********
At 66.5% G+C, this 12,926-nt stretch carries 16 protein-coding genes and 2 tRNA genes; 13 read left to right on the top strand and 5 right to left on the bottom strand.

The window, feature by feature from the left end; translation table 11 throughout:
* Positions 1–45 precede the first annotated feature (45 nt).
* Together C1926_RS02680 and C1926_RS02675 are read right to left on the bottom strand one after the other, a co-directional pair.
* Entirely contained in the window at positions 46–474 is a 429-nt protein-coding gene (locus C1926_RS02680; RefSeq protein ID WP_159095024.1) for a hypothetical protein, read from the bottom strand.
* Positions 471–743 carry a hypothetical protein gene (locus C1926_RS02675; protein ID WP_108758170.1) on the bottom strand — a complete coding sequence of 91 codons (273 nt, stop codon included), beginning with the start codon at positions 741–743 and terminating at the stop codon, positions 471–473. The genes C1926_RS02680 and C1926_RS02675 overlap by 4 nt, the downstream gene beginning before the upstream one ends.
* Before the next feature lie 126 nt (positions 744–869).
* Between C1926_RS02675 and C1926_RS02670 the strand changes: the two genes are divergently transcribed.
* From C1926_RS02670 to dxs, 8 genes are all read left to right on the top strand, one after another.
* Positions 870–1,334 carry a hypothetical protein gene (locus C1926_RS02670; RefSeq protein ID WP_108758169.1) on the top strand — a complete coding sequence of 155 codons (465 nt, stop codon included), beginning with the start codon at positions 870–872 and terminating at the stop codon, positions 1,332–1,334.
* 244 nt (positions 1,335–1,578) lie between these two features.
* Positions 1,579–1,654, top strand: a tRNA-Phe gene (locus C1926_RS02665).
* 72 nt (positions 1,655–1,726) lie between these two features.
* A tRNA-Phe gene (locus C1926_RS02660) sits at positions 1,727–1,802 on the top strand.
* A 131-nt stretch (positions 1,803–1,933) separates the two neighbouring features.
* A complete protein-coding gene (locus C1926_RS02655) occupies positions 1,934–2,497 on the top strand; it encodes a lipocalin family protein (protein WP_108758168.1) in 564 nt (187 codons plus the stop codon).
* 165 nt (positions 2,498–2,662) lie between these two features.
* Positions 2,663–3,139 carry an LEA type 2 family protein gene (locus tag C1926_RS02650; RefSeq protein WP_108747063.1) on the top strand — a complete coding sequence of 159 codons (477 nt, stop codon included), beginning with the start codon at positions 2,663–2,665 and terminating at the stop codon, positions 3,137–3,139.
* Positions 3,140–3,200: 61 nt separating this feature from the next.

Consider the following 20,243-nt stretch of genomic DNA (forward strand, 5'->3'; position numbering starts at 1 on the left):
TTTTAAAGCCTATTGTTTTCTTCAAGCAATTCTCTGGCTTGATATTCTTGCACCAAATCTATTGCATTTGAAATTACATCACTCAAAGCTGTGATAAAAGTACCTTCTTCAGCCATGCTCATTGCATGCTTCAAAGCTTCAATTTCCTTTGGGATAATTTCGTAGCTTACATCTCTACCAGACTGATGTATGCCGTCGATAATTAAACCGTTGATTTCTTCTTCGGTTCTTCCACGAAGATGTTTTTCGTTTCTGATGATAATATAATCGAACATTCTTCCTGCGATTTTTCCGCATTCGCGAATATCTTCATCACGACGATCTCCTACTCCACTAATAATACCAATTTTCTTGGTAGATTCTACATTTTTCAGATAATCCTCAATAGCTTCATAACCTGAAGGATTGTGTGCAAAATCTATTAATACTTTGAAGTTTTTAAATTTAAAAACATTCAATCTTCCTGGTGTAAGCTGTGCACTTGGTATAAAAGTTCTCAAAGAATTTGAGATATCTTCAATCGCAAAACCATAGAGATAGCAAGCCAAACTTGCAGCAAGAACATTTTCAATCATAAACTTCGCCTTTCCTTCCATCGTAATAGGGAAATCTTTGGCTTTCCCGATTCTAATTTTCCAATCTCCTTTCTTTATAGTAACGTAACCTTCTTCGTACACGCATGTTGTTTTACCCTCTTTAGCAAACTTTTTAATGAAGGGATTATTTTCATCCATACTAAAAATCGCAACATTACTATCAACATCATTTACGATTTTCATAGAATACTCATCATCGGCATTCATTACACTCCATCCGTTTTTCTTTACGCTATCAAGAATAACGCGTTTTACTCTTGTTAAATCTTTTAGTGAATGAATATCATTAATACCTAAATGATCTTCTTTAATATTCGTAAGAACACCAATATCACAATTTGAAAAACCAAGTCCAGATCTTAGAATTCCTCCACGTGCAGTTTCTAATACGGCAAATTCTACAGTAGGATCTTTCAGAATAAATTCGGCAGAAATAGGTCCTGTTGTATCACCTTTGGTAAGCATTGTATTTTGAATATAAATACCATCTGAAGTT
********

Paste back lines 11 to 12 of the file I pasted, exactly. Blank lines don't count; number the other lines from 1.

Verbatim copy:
* 244 nt (positions 1,335–1,578) lie between these two features.
* Positions 1,579–1,654, top strand: a tRNA-Phe gene (locus C1926_RS02665).